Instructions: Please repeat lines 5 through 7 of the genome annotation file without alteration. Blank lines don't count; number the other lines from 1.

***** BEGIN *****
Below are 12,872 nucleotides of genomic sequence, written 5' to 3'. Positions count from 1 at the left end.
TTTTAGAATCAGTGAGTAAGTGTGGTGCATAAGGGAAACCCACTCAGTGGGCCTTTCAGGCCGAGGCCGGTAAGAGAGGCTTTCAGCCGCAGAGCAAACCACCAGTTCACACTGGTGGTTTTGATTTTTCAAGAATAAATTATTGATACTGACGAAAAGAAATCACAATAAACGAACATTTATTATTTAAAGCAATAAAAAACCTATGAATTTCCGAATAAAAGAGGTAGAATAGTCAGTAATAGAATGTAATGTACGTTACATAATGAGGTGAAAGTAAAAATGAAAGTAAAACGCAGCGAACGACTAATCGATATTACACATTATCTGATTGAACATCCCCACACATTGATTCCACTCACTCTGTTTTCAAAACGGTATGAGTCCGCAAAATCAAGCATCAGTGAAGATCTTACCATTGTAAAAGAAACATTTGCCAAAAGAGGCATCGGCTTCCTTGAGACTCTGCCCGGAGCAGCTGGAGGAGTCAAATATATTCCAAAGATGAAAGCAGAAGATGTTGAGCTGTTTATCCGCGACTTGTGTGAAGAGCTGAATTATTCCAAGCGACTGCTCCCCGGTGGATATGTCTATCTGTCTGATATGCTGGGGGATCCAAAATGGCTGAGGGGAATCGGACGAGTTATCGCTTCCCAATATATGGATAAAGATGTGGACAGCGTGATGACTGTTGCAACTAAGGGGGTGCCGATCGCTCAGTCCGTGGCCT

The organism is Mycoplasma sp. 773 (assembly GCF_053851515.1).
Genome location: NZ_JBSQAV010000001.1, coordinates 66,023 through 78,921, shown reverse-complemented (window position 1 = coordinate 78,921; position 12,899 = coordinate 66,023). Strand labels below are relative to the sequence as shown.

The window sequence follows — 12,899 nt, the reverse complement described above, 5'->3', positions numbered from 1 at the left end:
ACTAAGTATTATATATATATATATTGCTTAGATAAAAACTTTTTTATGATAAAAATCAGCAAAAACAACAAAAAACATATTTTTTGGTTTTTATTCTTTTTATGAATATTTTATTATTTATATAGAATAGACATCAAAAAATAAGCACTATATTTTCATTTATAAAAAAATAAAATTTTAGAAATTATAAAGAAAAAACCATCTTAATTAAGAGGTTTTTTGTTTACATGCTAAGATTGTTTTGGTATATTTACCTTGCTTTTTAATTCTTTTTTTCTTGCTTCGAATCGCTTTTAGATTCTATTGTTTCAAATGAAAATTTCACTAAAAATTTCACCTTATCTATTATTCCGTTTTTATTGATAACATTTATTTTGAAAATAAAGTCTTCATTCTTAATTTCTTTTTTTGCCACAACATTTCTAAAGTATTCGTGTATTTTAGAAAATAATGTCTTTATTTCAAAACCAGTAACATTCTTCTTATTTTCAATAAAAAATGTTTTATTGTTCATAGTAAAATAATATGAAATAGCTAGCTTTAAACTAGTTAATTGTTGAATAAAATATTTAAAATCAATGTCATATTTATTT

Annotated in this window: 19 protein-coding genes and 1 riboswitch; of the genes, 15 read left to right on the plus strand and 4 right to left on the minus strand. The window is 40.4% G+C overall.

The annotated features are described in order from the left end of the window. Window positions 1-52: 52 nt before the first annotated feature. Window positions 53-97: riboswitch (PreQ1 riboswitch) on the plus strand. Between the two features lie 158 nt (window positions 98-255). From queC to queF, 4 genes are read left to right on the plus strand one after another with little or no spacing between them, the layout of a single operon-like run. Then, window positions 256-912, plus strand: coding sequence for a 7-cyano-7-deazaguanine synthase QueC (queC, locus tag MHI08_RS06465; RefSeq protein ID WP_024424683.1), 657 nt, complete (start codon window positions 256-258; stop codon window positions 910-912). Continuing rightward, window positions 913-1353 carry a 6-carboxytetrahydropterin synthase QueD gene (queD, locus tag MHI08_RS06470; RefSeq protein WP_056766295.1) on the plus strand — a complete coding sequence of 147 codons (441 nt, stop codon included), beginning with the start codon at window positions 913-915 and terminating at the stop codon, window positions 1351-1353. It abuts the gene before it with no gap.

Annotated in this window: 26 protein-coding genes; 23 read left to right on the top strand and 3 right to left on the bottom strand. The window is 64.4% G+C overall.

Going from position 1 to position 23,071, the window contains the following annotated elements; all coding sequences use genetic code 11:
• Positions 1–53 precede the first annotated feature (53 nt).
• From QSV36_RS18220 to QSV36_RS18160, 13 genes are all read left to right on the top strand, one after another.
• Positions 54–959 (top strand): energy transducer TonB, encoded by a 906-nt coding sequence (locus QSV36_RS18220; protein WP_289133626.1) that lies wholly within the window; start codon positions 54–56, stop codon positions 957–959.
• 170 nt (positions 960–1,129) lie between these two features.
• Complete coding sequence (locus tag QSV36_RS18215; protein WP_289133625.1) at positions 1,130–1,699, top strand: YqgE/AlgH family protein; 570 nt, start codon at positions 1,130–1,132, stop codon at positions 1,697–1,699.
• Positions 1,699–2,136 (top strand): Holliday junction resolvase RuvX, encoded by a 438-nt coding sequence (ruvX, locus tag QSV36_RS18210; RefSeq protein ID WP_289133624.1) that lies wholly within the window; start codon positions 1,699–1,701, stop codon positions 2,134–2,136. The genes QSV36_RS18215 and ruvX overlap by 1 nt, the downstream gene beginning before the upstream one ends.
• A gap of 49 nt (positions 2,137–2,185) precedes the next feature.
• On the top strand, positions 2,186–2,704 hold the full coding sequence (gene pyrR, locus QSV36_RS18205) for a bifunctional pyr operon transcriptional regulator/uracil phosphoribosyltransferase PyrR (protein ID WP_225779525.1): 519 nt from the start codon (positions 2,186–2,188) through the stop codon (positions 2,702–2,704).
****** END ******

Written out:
The window sequence follows — 12,899 nt, the reverse complement described above, 5'->3', positions numbered from 1 at the left end:
ACTAAGTATTATATATATATATATTGCTTAGATAAAAACTTTTTTATGATAAAAATCAGCAAAAACAACAAAAAACATATTTTTTGGTTTTTATTCTTTTTATGAATATTTTATTATTTATATAGAATAGACATCAAAAAATAAGCACTATATTTTCATTTATAAAAAAATAAAATTTTAGAAATTATAAAGAAAAAACCATCTTAATTAAGAGGTTTTTTGTTTACATGCTAAGATTGTTTTGGTATATTTACCTTGCTTTTTAATTCTTTTTTTCTTGCTTCGAATCGCTTTTAGATTCTATTGTTTCAAATGAAAATTTCACTAAAAATTTCACCTTATCTATTATTCCGTTTTTATTGATAACATTTATTTTGAAAATAAAGTCTTCATTCTTAATTTCTTTTTTTGCCACAACATTTCTAAAGTATTCGTGTATTTTAGAAAATAATGTCTTTATTTCAAAACCAGTAACATTCTTCTTATTTTCAATAAAAAATGTTTTATTGTTCATAGTAAAATAATATGAAATAGCTAGCTTTAAACTAGTTAATTGTTGAATAAAATATTTAAAATCAATGTCATATTTATTT

Annotated in this window: 19 protein-coding genes and 1 riboswitch; of the genes, 15 read left to right on the plus strand and 4 right to left on the minus strand. The window is 40.4% G+C overall.